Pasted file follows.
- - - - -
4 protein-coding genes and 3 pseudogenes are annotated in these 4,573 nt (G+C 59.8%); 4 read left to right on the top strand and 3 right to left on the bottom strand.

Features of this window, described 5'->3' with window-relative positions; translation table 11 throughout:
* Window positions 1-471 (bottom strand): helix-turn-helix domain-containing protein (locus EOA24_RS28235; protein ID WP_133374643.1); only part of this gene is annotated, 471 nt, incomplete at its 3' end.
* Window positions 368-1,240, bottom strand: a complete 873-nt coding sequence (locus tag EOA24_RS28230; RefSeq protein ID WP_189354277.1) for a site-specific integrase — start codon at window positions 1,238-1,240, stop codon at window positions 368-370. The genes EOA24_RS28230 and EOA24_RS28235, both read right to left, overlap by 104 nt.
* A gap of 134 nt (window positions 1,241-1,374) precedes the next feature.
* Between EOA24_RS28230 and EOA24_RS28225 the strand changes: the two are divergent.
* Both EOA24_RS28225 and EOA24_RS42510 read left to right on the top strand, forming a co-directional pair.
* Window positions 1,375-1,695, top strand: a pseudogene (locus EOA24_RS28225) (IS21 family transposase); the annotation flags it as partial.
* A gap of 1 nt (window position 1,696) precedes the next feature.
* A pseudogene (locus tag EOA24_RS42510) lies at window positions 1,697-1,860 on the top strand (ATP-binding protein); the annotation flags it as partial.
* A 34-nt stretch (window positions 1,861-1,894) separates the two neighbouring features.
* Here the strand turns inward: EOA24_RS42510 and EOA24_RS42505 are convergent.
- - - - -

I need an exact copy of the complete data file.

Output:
4 protein-coding genes and 3 pseudogenes are annotated in these 4,573 nt (G+C 59.8%); 4 read left to right on the top strand and 3 right to left on the bottom strand.

Features of this window, described 5'->3' with window-relative positions; translation table 11 throughout:
* Window positions 1-471 (bottom strand): helix-turn-helix domain-containing protein (locus EOA24_RS28235; protein ID WP_133374643.1); only part of this gene is annotated, 471 nt, incomplete at its 3' end.
* Window positions 368-1,240, bottom strand: a complete 873-nt coding sequence (locus tag EOA24_RS28230; RefSeq protein ID WP_189354277.1) for a site-specific integrase — start codon at window positions 1,238-1,240, stop codon at window positions 368-370. The genes EOA24_RS28230 and EOA24_RS28235, both read right to left, overlap by 104 nt.
* A gap of 134 nt (window positions 1,241-1,374) precedes the next feature.
* Between EOA24_RS28230 and EOA24_RS28225 the strand changes: the two are divergent.
* Both EOA24_RS28225 and EOA24_RS42510 read left to right on the top strand, forming a co-directional pair.
* Window positions 1,375-1,695, top strand: a pseudogene (locus EOA24_RS28225) (IS21 family transposase); the annotation flags it as partial.
* A gap of 1 nt (window position 1,696) precedes the next feature.
* A pseudogene (locus tag EOA24_RS42510) lies at window positions 1,697-1,860 on the top strand (ATP-binding protein); the annotation flags it as partial.
* A 34-nt stretch (window positions 1,861-1,894) separates the two neighbouring features.
* Here the strand turns inward: EOA24_RS42510 and EOA24_RS42505 are convergent.